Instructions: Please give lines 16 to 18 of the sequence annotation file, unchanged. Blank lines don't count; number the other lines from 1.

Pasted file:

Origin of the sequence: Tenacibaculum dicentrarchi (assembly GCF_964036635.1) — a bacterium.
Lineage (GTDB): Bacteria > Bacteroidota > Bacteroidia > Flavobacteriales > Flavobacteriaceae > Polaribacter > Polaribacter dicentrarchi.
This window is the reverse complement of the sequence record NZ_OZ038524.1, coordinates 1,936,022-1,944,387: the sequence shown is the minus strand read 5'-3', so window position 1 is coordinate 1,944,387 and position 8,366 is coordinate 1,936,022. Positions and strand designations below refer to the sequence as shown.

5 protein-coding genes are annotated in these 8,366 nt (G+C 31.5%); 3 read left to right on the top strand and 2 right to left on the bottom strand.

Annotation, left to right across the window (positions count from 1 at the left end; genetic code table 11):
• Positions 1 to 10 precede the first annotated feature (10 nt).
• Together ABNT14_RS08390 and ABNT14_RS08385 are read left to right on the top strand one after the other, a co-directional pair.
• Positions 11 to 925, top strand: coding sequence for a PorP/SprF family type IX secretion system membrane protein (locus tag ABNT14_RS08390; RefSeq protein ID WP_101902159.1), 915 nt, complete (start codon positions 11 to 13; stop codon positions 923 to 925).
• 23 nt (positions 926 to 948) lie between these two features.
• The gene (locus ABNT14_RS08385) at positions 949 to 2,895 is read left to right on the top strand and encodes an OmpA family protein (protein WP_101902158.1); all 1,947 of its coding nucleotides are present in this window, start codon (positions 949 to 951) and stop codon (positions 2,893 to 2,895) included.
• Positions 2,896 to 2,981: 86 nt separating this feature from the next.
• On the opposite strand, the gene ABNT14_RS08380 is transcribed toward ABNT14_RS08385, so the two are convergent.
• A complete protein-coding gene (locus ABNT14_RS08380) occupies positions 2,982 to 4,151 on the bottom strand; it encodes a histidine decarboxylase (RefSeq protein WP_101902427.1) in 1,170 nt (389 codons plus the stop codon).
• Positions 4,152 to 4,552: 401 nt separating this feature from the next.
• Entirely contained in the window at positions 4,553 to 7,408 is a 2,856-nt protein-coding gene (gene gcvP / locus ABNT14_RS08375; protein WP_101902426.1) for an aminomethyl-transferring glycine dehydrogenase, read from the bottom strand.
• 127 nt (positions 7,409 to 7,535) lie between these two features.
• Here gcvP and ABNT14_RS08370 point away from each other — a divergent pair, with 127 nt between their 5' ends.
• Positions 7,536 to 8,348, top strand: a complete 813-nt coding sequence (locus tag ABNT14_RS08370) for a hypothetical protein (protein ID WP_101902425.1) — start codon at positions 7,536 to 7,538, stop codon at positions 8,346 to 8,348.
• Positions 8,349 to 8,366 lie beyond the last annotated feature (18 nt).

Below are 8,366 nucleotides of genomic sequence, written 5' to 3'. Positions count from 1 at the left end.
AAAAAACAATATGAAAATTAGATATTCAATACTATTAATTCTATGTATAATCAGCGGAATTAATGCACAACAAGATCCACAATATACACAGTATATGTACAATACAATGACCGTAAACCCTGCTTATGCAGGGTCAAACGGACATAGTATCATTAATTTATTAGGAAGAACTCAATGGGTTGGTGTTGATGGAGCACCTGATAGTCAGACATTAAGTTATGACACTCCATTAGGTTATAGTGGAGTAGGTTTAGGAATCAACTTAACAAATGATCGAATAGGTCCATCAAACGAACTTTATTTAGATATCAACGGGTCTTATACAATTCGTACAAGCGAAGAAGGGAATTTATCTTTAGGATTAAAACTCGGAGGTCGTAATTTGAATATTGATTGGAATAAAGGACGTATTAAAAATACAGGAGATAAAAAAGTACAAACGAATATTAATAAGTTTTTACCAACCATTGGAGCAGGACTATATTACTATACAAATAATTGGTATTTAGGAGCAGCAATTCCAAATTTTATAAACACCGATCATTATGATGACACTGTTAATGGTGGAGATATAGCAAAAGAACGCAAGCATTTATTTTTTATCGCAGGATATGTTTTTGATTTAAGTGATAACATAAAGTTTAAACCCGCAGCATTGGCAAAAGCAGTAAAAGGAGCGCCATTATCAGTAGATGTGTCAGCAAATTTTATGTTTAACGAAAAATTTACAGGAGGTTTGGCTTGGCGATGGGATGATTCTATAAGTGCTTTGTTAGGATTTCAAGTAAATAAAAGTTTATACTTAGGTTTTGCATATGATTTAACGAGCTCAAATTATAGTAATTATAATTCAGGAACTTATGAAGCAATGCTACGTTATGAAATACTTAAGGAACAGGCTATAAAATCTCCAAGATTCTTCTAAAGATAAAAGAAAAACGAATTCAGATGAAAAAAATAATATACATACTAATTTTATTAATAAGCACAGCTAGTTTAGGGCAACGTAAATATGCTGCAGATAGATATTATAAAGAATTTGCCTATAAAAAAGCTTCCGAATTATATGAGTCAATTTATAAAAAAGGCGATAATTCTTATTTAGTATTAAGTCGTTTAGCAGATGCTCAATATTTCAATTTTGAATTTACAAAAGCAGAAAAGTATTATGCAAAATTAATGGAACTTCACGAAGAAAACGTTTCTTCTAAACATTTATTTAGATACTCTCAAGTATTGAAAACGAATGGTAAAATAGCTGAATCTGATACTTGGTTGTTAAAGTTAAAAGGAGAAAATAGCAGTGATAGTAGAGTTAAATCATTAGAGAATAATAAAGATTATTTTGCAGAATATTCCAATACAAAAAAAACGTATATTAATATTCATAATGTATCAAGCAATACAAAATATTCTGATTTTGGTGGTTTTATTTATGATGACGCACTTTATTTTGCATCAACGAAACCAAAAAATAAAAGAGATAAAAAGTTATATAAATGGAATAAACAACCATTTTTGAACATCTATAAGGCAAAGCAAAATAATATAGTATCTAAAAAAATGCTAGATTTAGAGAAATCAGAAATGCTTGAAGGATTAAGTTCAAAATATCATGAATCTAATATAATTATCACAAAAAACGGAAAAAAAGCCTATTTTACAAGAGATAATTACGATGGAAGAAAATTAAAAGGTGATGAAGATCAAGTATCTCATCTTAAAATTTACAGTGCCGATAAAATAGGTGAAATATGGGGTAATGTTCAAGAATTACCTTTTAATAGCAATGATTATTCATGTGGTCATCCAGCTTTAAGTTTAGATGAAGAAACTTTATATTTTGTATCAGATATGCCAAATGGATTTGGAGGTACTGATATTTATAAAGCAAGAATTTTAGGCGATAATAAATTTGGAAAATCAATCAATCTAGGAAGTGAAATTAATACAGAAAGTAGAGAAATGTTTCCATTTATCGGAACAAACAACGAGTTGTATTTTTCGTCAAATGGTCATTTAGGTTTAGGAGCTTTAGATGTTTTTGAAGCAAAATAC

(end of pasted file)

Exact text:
• 127 nt (positions 7,409 to 7,535) lie between these two features.
• Here gcvP and ABNT14_RS08370 point away from each other — a divergent pair, with 127 nt between their 5' ends.
• Positions 7,536 to 8,348, top strand: a complete 813-nt coding sequence (locus tag ABNT14_RS08370) for a hypothetical protein (protein ID WP_101902425.1) — start codon at positions 7,536 to 7,538, stop codon at positions 8,346 to 8,348.